Two other mobile home owners in danger of losing their homes also were able to pay off their liens this week. One, Brandon Scott of Longmont, also paid off a lien after a Camera reporter asked him about it Friday morning.
The mobile home at 951 17th Ave. was Scott’s father’s, but it sat empty for years after his death until Scott moved in this past October, unaware of the lien and the possible consequences.
“In all honesty, I do recall seeing notices on the door a couple of times, but just being busy and not being on top of the situation, I set them aside and didn’t think too much of them,” Scott said.
Once he became aware of the lien, Scott went to Boulder and paid off the $656.55 lien in full and was told by an official the paperwork was about to be filed that day and that he would have been a month away from losing the home.
“Ultimately I think it’s a terrible system, but at the same time that’s the law,” Scott said. “But older people on fixed income who may not be able to afford it losing a $30,000 home over a few hundred dollars? That’s a pretty shady practice for sure.
“I can’t imagine if somebody would have come a few weeks from now saying they owned my home after they paid $500 that would have gone over well.”
The investor on Scott’s tax lien, identified by officials as Reid Levy, could not be reached for comment Friday. Weissmann said Levy purchased three other liens.
‘We were not prepared’
Despite a lot of community support, McHugh wound up having to move to Aurora after Five Star Homes told him he needed to move out of his former mobile home, where he had lived for nine years.
Dave Money with Five Star Homes said, “My understanding is that Mr. McHugh is very happy with his new home,” before saying he would not comment on the matter further.
No more mobile homes will change hands due to unpaid tax liens in 2016, but there could be more in 2017. Weissmann said there are still 41 unpaid tax liens in Boulder County — 17 in Longmont, 12 in Boulder, 11 in Lafayette and one in unincorporated Boulder County — from 2015, and investors can file for a certificate of ownership on those in December if they are not paid off by then.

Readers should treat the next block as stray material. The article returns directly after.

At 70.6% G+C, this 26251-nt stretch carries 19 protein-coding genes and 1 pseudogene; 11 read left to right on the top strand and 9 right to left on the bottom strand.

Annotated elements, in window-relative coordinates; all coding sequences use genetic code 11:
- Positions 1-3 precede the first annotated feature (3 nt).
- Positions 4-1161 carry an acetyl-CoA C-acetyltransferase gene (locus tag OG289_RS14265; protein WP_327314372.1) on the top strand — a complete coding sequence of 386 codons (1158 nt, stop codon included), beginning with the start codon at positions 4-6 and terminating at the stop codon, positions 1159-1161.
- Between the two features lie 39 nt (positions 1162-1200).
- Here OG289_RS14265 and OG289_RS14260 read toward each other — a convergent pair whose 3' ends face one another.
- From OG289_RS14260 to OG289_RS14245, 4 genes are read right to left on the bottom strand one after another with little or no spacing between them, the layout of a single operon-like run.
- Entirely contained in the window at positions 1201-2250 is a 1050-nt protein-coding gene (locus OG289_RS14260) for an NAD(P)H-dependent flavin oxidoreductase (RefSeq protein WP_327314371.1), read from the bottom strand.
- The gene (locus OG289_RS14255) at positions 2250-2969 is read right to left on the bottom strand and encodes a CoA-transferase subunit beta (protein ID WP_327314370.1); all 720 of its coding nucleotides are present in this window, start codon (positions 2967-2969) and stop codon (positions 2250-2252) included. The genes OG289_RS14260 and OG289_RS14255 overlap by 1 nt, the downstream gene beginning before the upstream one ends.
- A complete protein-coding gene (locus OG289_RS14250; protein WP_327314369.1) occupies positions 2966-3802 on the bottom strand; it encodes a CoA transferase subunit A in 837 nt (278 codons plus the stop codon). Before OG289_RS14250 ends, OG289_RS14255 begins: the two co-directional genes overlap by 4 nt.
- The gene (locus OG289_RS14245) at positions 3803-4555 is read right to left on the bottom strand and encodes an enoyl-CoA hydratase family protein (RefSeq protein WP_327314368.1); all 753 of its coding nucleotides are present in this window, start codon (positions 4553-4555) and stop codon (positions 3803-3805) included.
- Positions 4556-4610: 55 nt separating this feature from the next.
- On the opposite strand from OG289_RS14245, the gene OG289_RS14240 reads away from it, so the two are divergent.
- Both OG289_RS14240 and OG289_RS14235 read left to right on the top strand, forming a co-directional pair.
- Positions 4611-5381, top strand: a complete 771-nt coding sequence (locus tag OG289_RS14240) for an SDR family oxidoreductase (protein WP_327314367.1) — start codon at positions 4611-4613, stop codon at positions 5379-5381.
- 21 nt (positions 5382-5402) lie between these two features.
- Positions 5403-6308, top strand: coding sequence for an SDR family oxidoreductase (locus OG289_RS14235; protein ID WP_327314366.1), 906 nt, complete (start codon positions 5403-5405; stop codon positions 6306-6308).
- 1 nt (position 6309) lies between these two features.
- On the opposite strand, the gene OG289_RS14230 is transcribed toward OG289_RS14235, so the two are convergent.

Miriam Pantoja owns a mobile home at Boulder’s San Lazaro mobile home park and is one of those who has yet to pay her lien. Pantoja said she will, but she initially did not know what a tax lien was or where to pay it. It wasn’t until she went to a community group meeting and heard McHugh’s story that she realized she could lose her home.
“I didn’t really know what (a tax lien) was or what I needed to do,” Pantoja said. “We have to get together and share this information. It’s really important because it’s really sad and an injustice that somebody lost their home.”
Pantoja then pointed at her mobile home, where she lives with her husband and three young children: “We have worked hard to earn this.”
After figuring out about the lien, Pantoja said she has tried to do what she can to spread the word.
“I’m going to tell everyone that I know to investigate and see if they have to pay this,” Pantoja said. “It’s really sad what’s going on.”
Boulder City Councilwoman Lisa Morzel said community groups like the one Pantoja attended are one way to help spread the message to mobile home communities about tax liens.
“We have to focus our efforts on making sure that people are well informed, and sometimes that might have to be face to face,” Morzel said.
Morzel said it is unfortunate officials were too late to help McHugh and the other three mobile home owners. But she said it has at least made officials aware that investing in mobile home tax liens might not be just for people looking to collect on interest anymore.
“It just affects a lot of people, and community awareness of these four incidents is much increased now, and I think it’s been an educational moment for everyone,” Morzel said. “We were not prepared for that to happen, that somebody would buy a tax lien on a mobile home. Now that we are, I think we are going to make it one of our higher priorities.”